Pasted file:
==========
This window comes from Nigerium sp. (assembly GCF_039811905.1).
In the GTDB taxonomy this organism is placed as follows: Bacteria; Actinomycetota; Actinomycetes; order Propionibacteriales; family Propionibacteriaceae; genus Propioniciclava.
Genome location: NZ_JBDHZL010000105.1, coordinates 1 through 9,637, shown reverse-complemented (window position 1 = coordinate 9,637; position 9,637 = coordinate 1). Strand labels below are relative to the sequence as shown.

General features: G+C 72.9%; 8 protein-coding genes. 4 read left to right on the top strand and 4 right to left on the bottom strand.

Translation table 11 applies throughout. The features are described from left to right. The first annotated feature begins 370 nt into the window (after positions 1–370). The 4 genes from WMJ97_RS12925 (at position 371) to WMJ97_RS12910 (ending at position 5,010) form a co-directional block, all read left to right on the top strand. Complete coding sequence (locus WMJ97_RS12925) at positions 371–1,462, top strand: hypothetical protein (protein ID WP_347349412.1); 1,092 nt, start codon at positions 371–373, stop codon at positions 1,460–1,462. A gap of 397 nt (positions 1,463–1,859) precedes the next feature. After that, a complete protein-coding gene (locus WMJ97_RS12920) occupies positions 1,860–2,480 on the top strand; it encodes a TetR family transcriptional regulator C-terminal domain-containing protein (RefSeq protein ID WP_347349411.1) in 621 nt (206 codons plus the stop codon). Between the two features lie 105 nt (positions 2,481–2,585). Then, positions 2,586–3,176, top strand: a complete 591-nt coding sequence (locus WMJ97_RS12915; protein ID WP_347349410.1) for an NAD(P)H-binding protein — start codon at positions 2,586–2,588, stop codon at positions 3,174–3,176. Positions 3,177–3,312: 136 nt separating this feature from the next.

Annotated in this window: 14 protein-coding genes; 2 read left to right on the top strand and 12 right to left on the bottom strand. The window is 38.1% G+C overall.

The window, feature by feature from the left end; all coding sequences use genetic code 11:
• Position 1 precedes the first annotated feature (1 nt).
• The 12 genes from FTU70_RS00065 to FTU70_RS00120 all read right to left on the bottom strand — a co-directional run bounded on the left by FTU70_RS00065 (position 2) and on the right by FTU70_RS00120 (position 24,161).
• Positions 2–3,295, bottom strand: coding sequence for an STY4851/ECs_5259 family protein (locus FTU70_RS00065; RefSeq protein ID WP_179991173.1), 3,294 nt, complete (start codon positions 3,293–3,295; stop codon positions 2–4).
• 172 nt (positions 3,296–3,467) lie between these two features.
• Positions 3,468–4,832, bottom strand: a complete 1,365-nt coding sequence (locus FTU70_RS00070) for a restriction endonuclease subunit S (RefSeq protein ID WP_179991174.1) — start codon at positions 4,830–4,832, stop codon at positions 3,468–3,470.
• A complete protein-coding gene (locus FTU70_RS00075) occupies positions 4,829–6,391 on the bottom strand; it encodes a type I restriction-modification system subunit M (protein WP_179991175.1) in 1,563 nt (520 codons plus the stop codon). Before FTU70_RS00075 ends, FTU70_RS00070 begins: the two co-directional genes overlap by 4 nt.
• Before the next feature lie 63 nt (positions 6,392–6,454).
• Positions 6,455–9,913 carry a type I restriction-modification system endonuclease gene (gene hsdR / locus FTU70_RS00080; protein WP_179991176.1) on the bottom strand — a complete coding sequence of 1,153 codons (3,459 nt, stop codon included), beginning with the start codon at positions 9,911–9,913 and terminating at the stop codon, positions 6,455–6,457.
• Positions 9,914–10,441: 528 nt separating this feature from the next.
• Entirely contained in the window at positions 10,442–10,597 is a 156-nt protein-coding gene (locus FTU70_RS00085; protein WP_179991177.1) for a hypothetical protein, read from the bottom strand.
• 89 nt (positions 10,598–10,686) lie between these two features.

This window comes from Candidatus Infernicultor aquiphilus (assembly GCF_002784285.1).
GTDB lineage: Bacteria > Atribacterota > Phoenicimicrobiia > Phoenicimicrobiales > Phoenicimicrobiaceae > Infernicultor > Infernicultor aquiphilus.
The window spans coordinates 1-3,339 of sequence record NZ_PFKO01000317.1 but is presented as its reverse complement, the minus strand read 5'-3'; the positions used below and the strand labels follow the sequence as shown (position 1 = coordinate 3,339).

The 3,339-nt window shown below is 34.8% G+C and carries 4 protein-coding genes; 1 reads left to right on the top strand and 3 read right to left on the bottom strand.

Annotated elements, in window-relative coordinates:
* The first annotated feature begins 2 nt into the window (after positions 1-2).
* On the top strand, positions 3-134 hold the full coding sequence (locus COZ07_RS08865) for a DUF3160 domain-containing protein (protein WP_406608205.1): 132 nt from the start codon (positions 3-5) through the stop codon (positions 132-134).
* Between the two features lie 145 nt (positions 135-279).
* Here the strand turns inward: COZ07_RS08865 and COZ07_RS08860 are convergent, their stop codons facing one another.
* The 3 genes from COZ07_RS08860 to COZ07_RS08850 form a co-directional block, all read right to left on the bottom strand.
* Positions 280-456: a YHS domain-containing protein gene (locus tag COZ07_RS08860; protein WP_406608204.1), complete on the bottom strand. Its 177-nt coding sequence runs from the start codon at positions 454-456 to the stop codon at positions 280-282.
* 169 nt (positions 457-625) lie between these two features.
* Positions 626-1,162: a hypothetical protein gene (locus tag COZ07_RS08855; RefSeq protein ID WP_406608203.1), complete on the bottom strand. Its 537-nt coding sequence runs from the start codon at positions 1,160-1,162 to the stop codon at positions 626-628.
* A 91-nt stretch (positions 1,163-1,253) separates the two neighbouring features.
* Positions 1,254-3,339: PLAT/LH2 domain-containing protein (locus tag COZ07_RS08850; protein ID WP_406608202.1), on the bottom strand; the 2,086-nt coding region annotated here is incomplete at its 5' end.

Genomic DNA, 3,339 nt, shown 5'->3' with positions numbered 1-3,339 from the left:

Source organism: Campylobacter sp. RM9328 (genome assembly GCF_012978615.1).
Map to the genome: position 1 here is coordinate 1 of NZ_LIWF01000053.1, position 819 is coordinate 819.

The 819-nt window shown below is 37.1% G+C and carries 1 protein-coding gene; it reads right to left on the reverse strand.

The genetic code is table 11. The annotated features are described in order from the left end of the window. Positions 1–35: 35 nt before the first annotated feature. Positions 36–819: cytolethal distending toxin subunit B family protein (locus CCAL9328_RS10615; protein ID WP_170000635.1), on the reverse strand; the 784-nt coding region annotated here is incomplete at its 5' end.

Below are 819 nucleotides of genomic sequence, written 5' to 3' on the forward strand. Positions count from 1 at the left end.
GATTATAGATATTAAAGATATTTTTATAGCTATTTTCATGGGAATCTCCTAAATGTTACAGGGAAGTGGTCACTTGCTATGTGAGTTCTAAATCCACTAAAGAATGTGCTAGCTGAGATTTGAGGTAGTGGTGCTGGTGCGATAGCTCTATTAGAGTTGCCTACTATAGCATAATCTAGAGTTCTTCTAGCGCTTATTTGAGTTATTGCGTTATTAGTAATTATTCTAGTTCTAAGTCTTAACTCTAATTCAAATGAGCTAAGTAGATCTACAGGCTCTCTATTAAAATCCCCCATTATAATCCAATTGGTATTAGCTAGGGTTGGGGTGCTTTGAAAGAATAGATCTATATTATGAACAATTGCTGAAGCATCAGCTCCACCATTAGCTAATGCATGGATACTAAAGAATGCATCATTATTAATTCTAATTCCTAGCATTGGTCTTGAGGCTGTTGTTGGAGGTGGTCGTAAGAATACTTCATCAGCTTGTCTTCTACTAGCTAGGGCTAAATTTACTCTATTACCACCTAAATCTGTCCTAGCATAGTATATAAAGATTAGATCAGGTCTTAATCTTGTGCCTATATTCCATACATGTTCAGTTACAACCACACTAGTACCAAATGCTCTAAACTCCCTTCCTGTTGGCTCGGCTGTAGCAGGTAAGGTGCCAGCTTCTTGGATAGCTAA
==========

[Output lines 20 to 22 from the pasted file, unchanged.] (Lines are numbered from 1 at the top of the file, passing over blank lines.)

GTDB lineage: Bacteria > Atribacterota > Phoenicimicrobiia > Phoenicimicrobiales > Phoenicimicrobiaceae > Infernicultor > Infernicultor aquiphilus.
The window spans coordinates 1-3,339 of sequence record NZ_PFKO01000317.1 but is presented as its reverse complement, the minus strand read 5'-3'; the positions used below and the strand labels follow the sequence as shown (position 1 = coordinate 3,339).

The 3,339-nt window shown below is 34.8% G+C and carries 4 protein-coding genes; 1 reads left to right on the top strand and 3 read right to left on the bottom strand.